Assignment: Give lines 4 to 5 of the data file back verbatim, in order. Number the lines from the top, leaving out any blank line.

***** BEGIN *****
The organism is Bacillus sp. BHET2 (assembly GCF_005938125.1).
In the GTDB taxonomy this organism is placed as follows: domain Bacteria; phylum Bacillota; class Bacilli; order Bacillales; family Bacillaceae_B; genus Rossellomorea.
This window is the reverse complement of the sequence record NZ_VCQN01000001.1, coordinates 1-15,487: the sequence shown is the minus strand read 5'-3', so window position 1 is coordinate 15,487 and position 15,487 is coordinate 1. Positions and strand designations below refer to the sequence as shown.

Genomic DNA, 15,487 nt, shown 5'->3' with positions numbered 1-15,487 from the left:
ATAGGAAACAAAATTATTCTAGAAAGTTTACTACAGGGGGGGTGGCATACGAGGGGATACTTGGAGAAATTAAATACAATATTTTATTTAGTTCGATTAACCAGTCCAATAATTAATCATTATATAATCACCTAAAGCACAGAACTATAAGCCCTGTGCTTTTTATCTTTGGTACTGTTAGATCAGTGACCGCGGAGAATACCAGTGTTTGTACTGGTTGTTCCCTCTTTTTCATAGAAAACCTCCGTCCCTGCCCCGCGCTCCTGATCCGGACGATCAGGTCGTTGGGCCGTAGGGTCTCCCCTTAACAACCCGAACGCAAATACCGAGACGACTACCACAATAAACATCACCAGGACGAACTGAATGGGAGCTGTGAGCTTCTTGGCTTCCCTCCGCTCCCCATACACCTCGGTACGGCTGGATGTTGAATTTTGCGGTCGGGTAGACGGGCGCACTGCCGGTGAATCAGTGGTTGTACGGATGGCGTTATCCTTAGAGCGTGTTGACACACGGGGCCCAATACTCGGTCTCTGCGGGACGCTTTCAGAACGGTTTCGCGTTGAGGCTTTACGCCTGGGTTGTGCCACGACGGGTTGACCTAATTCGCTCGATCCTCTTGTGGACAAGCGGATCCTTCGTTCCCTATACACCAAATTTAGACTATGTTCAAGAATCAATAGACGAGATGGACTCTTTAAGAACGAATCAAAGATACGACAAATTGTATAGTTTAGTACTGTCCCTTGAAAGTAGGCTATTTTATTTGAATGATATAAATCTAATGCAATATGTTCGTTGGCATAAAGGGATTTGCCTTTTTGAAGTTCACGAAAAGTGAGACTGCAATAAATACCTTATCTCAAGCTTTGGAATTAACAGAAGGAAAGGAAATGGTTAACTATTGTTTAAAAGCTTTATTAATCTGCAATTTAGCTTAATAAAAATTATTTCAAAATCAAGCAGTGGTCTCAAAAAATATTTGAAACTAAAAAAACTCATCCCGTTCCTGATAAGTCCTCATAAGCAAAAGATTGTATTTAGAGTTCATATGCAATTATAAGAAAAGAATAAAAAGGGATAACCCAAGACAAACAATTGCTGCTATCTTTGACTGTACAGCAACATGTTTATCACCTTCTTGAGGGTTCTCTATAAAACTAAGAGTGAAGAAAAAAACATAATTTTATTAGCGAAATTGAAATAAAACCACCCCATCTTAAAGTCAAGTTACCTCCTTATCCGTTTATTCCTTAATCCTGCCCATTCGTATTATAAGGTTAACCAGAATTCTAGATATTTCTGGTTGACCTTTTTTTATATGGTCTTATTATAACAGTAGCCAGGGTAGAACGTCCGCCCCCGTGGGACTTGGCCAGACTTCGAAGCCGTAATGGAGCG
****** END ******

Genomic DNA, 15,487 nt, shown 5'->3' with positions numbered 1-15,487 from the left:
ATAGGAAACAAAATTATTCTAGAAAGTTTACTACAGGGGGGGTGGCATACGAGGGGATACTTGGAGAAATTAAATACAATATTTTATTTAGTTCGATTAACCAGTCCAATAATTAATCATTATATAATCACCTAAAGCACAGAACTATAAGCCCTGTGCTTTTTATCTTTGGTACTGTTAGATCAGTGACCGCGGAGAATACCAGTGTTTGTACTGGTTGTTCCCTCTTTTTCATAGAAAACCTCCGTCCCTGCCCCGCGCTCCTGATCCGGACGATCAGGTCGTTGGGCCGTAGGGTCTCCCCTTAACAACCCGAACGCAAATACCGAGACGACTACCACAATAAACATCACCAGGACGAACTGAATGGGAGCTGTGAGCTTCTTGGCTTCCCTCCGCTCCCCATACACCTCGGTACGGCTGGATGTTGAATTTTGCGGTCGGGTAGACGGGCGCACTGCCGGTGAATCAGTGGTTGTACGGATGGCGTTATCCTTAGAGCGTGTTGACACACGGGGCCCAATACTCGGTCTCTGCGGGACGCTTTCAGAACGGTTTCGCGTTGAGGCTTTACGCCTGGGTTGTGCCACGACGGGTTGACCTAATTCGCTCGATCCTCTTGTGGACAAGCGGATCCTTCGTTCCCTATACACCAAATTTAGACTATGTTCAAGAATCAATAGACGAGATGGACTCTTTAAGAACGAATCAAAGATACGACAAATTGTATAGTTTAGTACTGTCCCTTGAAAGTAGGCTATTTTATTTGAATGATATAAATCTAATGCAATATGTTCGTTGGCATAAAGGGATTTGCCTTTTTGAAGTTCACGAAAAGTGAGACTGCAATAAATACCTTATCTCAAGCTTTGGAATTAACAGAAGGAAAGGAAATGGTTAACTATTGTTTAAAAGCTTTATTAATCTGCAATTTAGCTTAATAAAAATTATTTCAAAATCAAGCAGTGGTCTCAAAAAATATTTGAAACTAAAAAAACTCATCCCGTTCCTGATAAGTCCTCATAAGCAAAAGATTGTATTTAGAGTTCATATGCAATTATAAGAAAAGAATAAAAAGGGATAACCCAAGACAAACAATTGCTGCTATCTTTGACTGTACAGCAACATGTTTATCACCTTCTTGAGGGTTCTCTATAAAACTAAGAGTGAAGAAAAAAACATAATTTTATTAGCGAAATTGAAATAAAACCACCCCATCTTAAAGTCAAGTTACCTCCTTATCCGTTTATTCCTTAATCCTGCCCATTCGTATTATAAGGTTAACCAGAATTCTAGATATTTCTGGTTGACCTTTTTTTATATGGTCTTATTATAACAGTAGCCAGGGTAGAACGTCCGCCCCCGTGGGACTTGGCCAGACTTCGAAGCCGTAATGGAGCG